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I think a problem you are seeing is that each software begins with different default settings for specific RAW data. Considering that raw processing programs outside the Pentax ones are designed to deal with a large quantity of formats, they often choose a default setting that is going to look more accurate for one format over another depending on the format. I know Raw Therapee essentially does nothing when it opens a RAW file, so you are usually going to see an image that is not very saturated or sharp because it is just showing the RAW file. Other software gives a baseline processing, and even the Pentax software will give a processing that should be similar to what is in the camera. The difference in the two Pentax software may be because the browser is using an embedded JPG rather than the RAW data directly.

Ultimately, the quality of the software is going to depend on how you process the RAW file and the final process and not how it starts in the program. I’ve tried and used multiple processors, and I always find that I start out with baseline settings or profiles to get my image to a starting point closer to the final result I want than it starts. Otherwise, I’d put my bets on the Pentax software to be closest to what you might want at the starting point.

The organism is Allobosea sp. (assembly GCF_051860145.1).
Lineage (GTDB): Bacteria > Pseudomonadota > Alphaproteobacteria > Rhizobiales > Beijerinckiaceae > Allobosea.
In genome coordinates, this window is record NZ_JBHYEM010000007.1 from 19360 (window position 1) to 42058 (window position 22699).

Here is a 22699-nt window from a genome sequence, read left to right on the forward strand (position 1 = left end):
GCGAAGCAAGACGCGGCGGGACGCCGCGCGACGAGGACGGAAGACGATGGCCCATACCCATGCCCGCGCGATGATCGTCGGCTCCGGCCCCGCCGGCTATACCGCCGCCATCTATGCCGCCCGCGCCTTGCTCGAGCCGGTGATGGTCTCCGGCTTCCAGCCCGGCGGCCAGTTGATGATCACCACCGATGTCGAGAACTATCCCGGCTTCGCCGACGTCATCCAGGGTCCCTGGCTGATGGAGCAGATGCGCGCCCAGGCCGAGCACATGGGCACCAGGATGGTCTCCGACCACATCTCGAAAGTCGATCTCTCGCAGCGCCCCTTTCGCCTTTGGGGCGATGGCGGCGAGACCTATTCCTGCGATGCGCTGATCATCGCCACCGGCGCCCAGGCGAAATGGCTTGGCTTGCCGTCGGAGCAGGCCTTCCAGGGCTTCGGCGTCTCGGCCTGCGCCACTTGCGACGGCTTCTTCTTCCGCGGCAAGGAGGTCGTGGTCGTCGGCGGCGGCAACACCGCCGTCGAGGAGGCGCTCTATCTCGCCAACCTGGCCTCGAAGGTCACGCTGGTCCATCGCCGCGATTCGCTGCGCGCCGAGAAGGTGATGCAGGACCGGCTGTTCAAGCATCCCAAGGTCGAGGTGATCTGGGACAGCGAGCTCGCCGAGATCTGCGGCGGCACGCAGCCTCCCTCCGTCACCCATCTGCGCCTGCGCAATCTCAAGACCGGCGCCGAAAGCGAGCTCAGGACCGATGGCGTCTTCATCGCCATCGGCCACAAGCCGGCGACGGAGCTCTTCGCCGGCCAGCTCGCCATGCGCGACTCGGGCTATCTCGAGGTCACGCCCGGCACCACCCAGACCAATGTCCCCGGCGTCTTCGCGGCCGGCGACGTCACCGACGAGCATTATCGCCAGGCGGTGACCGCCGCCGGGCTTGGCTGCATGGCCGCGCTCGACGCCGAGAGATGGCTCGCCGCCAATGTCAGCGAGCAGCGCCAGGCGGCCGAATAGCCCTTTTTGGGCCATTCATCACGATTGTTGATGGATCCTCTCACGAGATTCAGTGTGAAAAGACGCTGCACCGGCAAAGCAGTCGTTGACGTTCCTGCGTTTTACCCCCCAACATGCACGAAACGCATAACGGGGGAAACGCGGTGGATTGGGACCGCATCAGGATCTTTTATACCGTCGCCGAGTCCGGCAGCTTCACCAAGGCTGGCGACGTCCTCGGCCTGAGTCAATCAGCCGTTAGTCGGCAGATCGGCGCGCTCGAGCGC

10-14-2009, 09:48 AM   #4
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Thank you for answers.

I think I understood. I did not know that "by default" the Pentax RAW add some extra features.



I did a set of tests:
In first picture I compare the Pentax foto Lab (PFL) and Raw therapee without any changes, just as they come out of box. If I look at the screen with Pentax photo browser I can see a image that is over exposed with 0.2 while in photo lab under exposed by 0.3 as I get the picture in jpg.



In the second picture I apply the same correction of 1 stop over expose to RT and PFL with natural and bright. Then I add a correction of only 0.5 to RT that in the end look the same as PFL with one stop compensation.
I got the idea that PFL underexpose since all my pictures I noticed are under exposed 0.5.